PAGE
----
Google whitepaper reveals how video is being used by travel consumers to research, evaluate, and inspire their purchasing decisions. The data paints a powerful picture of how video can empower consumer purchase cycles. Do travel brands need to be getting onboard?
Travelers are spending more time watching online videos than ever before, according to a new whitepaper from Think With Google. An analysis of YouTube data revealed that views of travel-related content are up 118 percent year over year (YoY).
The increasing popularity of mobile devices to consume video has made an impact on the rise in travel video viewings. In 2013, mobile devices accounted for 30 percent of travel video views, but these have risen 97 percent on smartphones and 205 percent on tablets YoY.
When Are Consumers Watching Travel Videos?
As the graph below shows, there is a strong rise in travel video views in evening periods, suggesting that videos are playing a key part in the research and consideration stages of the consumer journey.
This is supported by evidence in Google’s whitepaper where it states that “according to a recent study conducted with Ipsos MediaCT, two out of three U.S. consumers watch online travel videos when they’re thinking about taking a trip.”
Videos At The Top Of The Funnel
As further proof of the importance of videos at the top of the purchase funnel, the whitepaper reveals that the vast majority, 71 percent to be exact, of travel video searches are based on destination names.
Searches for general travel queries (8 percent), local attractions (9 percent), travel products (6 percent), and travel brands (6 percent), were all considerably lower.
This is in stark contrast to the role search plays in the the travel consumers journey, where searches for specific brands of companies (i.e., bottom of the funnel purchases), form a massive 58 percent of travel searches. It figures make a remarkable contrast and clearly illustrate the varying roles the channels have in the purchase cycle.
Brand vs. Community Generated Content
There is a growing opportunity for travel brand marketers. Sixty-seven percent of travel-related video views were for brand or professionally released videos, according to Google’s data. In total, views of branded videos have risen 394 percent YoY, with companies with a strong brand presence, such as Turkish Airlines, Disney Parks & Resorts and Expedia, making the most of the opportunity.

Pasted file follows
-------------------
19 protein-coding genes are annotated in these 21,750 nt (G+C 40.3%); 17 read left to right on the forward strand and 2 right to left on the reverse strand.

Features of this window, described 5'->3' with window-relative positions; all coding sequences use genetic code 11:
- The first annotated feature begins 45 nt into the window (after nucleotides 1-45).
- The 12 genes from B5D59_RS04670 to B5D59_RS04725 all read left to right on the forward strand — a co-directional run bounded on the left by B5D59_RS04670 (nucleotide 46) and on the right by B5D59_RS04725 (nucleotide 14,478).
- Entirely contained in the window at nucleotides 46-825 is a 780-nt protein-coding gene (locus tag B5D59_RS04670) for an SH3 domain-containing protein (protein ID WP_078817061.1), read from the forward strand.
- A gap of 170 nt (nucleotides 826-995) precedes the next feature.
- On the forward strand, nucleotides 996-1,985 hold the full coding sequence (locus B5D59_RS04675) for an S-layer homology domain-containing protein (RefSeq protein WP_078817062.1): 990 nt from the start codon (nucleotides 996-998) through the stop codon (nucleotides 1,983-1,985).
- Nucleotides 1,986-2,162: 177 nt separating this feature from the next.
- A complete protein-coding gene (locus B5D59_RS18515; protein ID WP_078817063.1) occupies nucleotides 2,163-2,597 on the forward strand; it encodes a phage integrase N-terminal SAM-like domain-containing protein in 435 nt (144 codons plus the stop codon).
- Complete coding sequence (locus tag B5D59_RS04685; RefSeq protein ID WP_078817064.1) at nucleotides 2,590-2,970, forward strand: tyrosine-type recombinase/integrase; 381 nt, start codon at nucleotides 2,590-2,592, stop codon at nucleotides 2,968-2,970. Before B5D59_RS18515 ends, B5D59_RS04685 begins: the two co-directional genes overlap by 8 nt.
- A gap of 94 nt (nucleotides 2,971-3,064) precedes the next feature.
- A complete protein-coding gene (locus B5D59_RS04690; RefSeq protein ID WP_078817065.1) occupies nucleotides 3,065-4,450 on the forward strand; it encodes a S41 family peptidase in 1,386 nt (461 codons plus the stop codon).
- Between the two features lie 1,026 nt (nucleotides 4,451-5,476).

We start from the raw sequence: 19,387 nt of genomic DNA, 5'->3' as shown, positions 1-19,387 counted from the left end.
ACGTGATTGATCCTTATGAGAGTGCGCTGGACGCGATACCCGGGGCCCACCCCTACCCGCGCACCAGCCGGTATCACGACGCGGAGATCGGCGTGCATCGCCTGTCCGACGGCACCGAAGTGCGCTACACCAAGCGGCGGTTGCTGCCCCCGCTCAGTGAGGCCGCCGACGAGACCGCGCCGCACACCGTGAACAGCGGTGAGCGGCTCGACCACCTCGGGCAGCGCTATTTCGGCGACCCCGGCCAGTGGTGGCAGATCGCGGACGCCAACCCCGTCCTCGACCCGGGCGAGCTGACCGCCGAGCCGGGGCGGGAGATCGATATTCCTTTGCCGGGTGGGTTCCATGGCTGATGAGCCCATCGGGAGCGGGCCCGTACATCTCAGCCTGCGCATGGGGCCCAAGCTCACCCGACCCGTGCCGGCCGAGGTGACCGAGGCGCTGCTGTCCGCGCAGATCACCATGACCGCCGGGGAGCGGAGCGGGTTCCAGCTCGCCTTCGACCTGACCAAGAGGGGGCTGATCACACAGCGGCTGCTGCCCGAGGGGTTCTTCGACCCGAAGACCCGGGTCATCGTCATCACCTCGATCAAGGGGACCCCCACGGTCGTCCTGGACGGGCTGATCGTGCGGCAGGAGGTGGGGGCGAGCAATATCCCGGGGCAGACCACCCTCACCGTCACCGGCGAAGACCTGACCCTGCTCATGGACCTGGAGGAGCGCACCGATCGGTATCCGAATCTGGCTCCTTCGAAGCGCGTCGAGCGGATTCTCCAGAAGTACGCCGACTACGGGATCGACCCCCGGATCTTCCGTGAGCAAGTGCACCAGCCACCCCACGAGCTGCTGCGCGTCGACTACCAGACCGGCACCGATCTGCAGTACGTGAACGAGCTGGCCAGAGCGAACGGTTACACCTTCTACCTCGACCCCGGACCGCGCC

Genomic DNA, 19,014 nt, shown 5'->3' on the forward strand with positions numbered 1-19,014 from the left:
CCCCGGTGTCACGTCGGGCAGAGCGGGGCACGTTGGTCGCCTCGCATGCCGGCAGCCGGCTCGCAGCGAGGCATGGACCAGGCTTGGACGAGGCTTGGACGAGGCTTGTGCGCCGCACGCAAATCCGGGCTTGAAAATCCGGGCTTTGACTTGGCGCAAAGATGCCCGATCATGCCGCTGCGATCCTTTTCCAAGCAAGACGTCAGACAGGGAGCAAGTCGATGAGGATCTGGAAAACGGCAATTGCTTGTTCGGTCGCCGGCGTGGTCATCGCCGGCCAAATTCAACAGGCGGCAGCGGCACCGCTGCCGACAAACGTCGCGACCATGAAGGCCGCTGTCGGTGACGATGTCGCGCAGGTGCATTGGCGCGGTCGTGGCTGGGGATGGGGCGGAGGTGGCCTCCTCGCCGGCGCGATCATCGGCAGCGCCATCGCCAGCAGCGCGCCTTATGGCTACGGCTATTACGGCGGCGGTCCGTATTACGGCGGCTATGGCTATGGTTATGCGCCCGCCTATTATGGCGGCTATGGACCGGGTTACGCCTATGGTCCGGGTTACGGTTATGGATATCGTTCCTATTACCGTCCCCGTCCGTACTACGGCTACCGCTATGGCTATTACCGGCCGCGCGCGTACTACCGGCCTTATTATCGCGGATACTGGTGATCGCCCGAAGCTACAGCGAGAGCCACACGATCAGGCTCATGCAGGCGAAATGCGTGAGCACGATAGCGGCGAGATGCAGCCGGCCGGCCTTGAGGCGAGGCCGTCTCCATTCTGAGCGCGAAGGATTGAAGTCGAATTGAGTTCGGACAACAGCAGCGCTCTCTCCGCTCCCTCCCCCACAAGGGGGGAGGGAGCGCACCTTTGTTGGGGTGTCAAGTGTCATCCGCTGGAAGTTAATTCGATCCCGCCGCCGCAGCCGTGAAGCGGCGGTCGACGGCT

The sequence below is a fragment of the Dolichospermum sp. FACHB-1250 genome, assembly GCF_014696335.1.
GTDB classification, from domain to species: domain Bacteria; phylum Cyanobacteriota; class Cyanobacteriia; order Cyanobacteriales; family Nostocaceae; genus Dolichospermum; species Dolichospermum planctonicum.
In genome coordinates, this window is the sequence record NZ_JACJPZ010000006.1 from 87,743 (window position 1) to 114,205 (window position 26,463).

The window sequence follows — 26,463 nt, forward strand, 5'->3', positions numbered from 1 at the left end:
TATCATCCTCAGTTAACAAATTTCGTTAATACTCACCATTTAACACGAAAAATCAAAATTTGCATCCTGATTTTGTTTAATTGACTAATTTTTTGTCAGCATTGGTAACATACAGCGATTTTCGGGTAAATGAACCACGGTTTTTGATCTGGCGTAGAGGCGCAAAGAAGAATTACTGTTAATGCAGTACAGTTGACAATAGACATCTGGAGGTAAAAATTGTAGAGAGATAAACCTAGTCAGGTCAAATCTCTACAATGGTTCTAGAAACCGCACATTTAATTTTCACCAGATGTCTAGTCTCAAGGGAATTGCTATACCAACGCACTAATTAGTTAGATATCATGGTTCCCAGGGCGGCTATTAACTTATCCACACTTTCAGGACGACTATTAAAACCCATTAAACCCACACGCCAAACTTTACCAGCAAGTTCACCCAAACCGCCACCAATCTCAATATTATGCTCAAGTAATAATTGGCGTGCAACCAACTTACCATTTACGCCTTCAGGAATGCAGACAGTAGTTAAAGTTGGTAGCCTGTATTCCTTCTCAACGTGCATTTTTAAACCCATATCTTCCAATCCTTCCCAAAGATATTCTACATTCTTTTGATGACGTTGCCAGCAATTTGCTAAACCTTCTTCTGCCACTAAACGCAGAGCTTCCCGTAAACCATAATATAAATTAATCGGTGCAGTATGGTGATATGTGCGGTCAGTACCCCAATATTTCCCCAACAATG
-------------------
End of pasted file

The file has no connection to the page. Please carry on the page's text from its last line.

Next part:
Furthermore, viewership for travel videos increased significantly across categories. The majority of users are tuning in to watch videos about tourist destinations and attractions (40 percent of the total travel views), however the the largest YoY growth can be seen in the cruises and charters category, up an impressive 262 percent. This rise is largely due to an increase in video content produced by companies such as Carnival Cruise Lines, Viking River Cruises, and Princess Cruises.
Percent Of Travel Channel Subscriptions By Format
As well as watching videos, consumers are also engaging with content creators and connecting with brands. In 2014 year to date, subscriptions to top travel channels on YouTube have increased 106 percent, with subscribers watching 86 percent longer per view than non-subscribers.
They’re also extremely interested in hearing real-life stories. Nearly half of the travel (48 percent) subscriptions are to vlogs (video blogs) that feature personal travel experiences.
Influencers have a key role to play in the consideration and research phases, and the long purchase cycles of travel means that personal content (and recommendations) are especially important in this vertical in particular. Reassuringly for brands, consumers also have an appetite for branded content, with 19 percent of travel subscriptions for official travel brand channels.
Travel Channel Subscribers By Age Group
In terms of age, people of all ages subscribe to YouTube travel content. Fifty percent of travel channel subscribers are aged 25–64, while 38 percent fall in the 18–24 age range.
Amongst the younger audience, subscribers tends to favor travel vlogs, suggesting they have more of an interest in “authentic” content, whilst the 25- to 64-year-olds seem to be interested in a broader range of content associated with decisions further down the travel purchase path, such as brand information, reviews, and tips.